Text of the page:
Trudeau Equates Procurement Of Prostitutes To Supporting ‘Canadian Workers’
Canadian Prime Minister Justin Trudeau equated the procurement of prostitutes as one way his government can “stand up for Canadian jobs,” in a Wednesday Question Period exchange with the Official Opposition Conservatives.
In response to a question from Conservative immigration critic Michelle Rempel about a report that the embattled Quebec contractor SNC-Lavalin paid $30,000 (CND) to entertain Muammar Gaddafi’s son with prostitutes, Trudeau appeared to not only confirm the story; he also tried to exonerate the company.
— MR. Bob Makenzie (@BobMakenzie1) February 27, 2019
Rempel was quizzing Trudeau in the House of Commons about the unfolding scandal that threatens to take down the Trudeau government. Former Attorney General Jody Wilson-Raybould says she was instructed by numerous high-ranking officials in the Prime Minister’s Office to block the prosecution against Quebec mega-contractor SNC-Lavalin on fraud charges. (RELATED: Calls For Trudeau’s Resignation Made After Explosive Testimony From Former AG)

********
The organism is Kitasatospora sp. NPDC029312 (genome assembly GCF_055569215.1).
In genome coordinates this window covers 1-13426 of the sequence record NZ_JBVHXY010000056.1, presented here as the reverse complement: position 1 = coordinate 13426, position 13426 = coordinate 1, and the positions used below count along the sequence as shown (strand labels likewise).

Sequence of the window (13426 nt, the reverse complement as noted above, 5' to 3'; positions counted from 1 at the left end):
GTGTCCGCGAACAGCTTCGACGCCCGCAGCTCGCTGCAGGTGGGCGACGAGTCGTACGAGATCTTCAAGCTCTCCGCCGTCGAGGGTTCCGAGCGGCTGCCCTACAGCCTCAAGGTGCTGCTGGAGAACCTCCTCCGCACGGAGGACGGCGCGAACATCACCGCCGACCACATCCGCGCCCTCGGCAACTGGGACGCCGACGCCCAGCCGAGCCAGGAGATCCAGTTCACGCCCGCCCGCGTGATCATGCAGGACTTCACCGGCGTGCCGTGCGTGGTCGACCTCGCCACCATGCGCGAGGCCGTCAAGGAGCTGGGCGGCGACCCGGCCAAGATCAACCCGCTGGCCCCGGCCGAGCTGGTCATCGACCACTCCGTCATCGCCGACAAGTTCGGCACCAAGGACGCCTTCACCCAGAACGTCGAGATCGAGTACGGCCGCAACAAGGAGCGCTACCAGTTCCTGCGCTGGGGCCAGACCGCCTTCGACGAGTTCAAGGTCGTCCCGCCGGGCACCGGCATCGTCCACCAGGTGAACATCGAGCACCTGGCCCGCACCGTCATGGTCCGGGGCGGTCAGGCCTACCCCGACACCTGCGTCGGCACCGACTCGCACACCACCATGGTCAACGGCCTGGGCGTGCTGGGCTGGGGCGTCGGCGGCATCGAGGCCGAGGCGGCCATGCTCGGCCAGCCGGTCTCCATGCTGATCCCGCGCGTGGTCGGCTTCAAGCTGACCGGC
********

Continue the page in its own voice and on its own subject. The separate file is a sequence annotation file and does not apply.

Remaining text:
Referring to the “$30,000 worth of Canadian prostitutes that were given to Muammar Gaddafi’s son,” Rempel noted “this is the so-called victimless crime that our quote ‘feminist’ prime minister is moving mountains to cover up. When did the prime minister learn that SNC-Lavalin paid for prostitutes for Muammar Gaddafi’s son?”
Trudeau answered, “Every step of the way, we will stand up for Canadians workers, we will stand up for Canadian jobs right across this country and we will do so in a way that is consistent with our values …” (RELATED: Trudeau Principal Secretary Gerald Butts Resigns In Wake Of Judicial Scandal)
Rempel told The Daily Caller on Friday that she was shocked at Trudeau’s response to her question.
“He needs to resign,” she said. “He’s a disgusting failure that no longer has the moral authority to govern. He needs to go.”
If SNC-Lavalin is convicted on fraud charges, it will automatically make the company ineligible to apply for lucrative federal government building contracts for at least 10 years.